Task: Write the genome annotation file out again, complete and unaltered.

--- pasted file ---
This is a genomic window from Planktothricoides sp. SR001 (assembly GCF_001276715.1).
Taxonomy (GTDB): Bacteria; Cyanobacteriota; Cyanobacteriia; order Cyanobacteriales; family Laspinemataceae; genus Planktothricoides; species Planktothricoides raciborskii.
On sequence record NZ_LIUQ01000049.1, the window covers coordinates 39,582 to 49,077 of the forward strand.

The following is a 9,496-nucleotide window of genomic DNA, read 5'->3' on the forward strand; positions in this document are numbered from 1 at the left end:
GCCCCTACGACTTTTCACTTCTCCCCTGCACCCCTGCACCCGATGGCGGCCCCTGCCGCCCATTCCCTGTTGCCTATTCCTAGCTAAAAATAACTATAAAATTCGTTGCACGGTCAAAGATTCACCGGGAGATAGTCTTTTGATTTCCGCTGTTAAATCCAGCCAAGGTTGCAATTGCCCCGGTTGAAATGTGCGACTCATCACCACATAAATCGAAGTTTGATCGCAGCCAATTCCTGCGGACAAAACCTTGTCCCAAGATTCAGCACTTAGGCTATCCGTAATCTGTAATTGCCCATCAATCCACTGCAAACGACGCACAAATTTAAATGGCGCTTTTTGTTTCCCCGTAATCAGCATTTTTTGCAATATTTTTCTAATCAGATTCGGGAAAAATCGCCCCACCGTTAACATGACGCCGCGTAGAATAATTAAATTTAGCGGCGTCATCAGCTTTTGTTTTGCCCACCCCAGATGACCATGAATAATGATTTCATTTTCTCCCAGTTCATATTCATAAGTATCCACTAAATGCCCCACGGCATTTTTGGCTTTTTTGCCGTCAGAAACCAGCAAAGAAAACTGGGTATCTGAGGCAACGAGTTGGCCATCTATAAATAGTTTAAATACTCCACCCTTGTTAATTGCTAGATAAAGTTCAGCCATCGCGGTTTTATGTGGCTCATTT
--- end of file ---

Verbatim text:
This is a genomic window from Planktothricoides sp. SR001 (assembly GCF_001276715.1).
Taxonomy (GTDB): Bacteria; Cyanobacteriota; Cyanobacteriia; order Cyanobacteriales; family Laspinemataceae; genus Planktothricoides; species Planktothricoides raciborskii.
On sequence record NZ_LIUQ01000049.1, the window covers coordinates 39,582 to 49,077 of the forward strand.

The following is a 9,496-nucleotide window of genomic DNA, read 5'->3' on the forward strand; positions in this document are numbered from 1 at the left end:
GCCCCTACGACTTTTCACTTCTCCCCTGCACCCCTGCACCCGATGGCGGCCCCTGCCGCCCATTCCCTGTTGCCTATTCCTAGCTAAAAATAACTATAAAATTCGTTGCACGGTCAAAGATTCACCGGGAGATAGTCTTTTGATTTCCGCTGTTAAATCCAGCCAAGGTTGCAATTGCCCCGGTTGAAATGTGCGACTCATCACCACATAAATCGAAGTTTGATCGCAGCCAATTCCTGCGGACAAAACCTTGTCCCAAGATTCAGCACTTAGGCTATCCGTAATCTGTAATTGCCCATCAATCCACTGCAAACGACGCACAAATTTAAATGGCGCTTTTTGTTTCCCCGTAATCAGCATTTTTTGCAATATTTTTCTAATCAGATTCGGGAAAAATCGCCCCACCGTTAACATGACGCCGCGTAGAATAATTAAATTTAGCGGCGTCATCAGCTTTTGTTTTGCCCACCCCAGATGACCATGAATAATGATTTCATTTTCTCCCAGTTCATATTCATAAGTATCCACTAAATGCCCCACGGCATTTTTGGCTTTTTTGCCGTCAGAAACCAGCAAAGAAAACTGGGTATCTGAGGCAACGAGTTGGCCATCTATAAATAGTTTAAATACTCCACCCTTGTTAATTGCTAGATAAAGTTCAGCCATCGCGGTTTTATGTGGCTCATTT